This stunning reversal has left school administrators and city officials scrambling for answers and pledging to regain the public’s trust.

A decade after a restructuring that stripped the decision-making powers of the board of education and placed the system under mayoral control, city schools in 2017 were boasting rising test scores and a record graduation rate for high schools of 73 percent, compared with 53 percent in 2011. Glowing news articles cited examples such as Ballou High School, a campus in a low-income neighborhood where the entire 2017 graduating class applied for college.

Then everything unraveled.

An investigation by WAMU, the local NPR station, revealed that about half of those Ballou graduates had missed more than three months of school and should not have graduated due to chronic truancy. A subsequent inquiry revealed a systemwide culture that pressured teachers to favor graduation rates over all else — with salaries and job security tied to specific metrics.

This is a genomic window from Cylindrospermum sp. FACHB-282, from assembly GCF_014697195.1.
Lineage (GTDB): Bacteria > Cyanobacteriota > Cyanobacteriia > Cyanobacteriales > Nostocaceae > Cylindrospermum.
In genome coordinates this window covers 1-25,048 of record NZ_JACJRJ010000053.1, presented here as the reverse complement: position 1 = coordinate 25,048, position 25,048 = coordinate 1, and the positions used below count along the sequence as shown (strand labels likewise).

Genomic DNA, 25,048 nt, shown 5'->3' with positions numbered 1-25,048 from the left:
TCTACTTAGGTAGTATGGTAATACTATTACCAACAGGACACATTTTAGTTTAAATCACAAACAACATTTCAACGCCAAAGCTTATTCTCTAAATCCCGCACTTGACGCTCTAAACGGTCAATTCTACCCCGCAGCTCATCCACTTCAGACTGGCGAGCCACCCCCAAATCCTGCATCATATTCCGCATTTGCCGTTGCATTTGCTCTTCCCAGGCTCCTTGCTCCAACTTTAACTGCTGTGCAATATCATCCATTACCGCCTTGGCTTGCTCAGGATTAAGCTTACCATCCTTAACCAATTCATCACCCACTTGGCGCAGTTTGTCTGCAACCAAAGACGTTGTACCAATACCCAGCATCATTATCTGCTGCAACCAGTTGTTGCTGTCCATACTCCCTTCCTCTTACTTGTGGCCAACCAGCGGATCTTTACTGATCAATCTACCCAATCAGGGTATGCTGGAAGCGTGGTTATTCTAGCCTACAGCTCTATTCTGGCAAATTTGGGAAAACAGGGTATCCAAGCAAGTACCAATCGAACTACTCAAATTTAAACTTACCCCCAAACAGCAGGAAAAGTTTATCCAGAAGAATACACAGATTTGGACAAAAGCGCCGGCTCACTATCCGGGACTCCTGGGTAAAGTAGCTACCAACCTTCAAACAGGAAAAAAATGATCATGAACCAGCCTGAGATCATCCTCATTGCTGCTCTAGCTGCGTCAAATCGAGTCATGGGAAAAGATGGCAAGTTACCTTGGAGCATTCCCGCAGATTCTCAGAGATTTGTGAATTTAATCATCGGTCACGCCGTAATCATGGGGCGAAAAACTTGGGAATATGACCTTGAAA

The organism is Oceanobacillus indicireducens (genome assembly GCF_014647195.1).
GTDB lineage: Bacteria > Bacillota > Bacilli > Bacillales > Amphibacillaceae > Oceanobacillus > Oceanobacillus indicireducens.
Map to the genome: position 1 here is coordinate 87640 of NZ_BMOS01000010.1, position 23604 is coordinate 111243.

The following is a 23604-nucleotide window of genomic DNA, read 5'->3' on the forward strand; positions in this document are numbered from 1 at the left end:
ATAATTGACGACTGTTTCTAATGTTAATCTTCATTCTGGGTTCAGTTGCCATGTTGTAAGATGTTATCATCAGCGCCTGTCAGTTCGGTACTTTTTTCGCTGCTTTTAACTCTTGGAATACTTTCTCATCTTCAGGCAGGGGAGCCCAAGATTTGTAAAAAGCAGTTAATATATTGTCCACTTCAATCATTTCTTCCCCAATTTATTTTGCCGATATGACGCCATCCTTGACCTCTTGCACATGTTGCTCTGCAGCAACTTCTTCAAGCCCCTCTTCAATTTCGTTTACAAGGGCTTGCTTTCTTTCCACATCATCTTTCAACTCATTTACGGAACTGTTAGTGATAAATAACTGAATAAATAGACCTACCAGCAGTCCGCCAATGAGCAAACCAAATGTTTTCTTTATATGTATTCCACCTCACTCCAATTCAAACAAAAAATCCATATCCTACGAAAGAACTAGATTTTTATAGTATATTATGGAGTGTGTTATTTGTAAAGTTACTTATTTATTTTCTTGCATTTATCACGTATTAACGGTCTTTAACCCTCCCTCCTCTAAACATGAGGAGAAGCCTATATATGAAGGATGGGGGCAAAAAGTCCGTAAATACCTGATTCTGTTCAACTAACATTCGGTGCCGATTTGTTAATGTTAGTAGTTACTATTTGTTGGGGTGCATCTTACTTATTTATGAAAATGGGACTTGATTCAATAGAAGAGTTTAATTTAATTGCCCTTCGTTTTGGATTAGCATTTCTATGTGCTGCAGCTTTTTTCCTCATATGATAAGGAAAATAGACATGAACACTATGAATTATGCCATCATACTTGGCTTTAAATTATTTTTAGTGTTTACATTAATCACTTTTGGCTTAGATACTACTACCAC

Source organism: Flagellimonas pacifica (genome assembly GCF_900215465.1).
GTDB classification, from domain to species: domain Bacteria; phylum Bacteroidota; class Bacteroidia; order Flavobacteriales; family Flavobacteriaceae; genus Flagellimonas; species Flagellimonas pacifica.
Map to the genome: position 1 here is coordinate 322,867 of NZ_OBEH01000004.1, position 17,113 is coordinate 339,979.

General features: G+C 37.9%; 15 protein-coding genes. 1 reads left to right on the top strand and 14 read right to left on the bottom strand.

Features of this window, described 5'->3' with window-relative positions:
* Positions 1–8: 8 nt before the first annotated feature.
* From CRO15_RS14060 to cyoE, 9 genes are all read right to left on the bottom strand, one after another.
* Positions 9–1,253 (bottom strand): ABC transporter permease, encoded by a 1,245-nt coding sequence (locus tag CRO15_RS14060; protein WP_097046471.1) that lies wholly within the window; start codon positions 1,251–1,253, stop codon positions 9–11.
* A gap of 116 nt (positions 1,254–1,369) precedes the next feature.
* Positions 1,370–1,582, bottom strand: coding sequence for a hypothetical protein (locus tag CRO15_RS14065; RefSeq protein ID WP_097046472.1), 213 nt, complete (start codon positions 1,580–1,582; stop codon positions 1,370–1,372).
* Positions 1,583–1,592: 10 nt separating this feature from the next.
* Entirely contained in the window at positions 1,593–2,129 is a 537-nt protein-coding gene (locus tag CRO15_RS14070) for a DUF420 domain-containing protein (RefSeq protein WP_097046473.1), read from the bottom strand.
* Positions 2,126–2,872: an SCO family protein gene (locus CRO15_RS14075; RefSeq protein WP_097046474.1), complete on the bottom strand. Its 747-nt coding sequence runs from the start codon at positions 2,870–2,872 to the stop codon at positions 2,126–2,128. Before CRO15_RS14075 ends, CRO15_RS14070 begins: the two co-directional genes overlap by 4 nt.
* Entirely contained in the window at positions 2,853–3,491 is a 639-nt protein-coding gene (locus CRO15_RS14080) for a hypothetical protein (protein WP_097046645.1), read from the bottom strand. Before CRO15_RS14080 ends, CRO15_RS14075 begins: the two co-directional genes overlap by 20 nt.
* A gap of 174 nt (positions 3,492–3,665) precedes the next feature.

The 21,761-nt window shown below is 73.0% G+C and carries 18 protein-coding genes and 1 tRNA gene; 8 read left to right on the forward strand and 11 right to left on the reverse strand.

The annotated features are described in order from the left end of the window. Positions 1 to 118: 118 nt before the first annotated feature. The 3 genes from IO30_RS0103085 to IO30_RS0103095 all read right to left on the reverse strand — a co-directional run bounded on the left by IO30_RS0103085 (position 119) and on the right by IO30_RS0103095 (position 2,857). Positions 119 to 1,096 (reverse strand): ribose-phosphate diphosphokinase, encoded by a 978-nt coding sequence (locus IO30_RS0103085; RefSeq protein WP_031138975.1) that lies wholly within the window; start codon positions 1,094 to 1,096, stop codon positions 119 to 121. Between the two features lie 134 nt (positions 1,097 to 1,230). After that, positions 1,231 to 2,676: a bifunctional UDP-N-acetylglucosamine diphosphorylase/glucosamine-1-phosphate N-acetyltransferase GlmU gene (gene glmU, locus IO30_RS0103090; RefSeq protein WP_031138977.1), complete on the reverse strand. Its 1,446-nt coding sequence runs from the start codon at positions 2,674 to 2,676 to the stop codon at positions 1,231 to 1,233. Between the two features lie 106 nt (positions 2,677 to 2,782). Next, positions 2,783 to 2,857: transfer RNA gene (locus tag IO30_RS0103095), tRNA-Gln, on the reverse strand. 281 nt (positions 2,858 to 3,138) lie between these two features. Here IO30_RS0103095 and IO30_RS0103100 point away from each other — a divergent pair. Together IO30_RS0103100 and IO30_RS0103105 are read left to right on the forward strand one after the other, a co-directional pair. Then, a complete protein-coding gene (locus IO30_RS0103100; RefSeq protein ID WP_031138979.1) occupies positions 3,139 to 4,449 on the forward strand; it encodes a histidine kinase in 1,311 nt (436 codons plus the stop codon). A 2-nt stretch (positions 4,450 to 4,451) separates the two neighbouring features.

The internal investigation concluded that more than one-third of the 2017 graduating class should not have received diplomas due to truancy or improper steps taken by teachers or administrators to cover the absences. In one egregious example, investigators found that attendance records at Dunbar High School had been altered 4,000 times to mark absent students as present. The school system is now being investigated by both the FBI and the U.S. Education Department, while the D.C. Council has repeatedly called for answers and accountability.

“We’ve seen a lot of dishonesty and a lot of people fudging the numbers,” said Council member David Grosso, head of the education committee, during a hearing last week. “Was it completely make-believe last year?”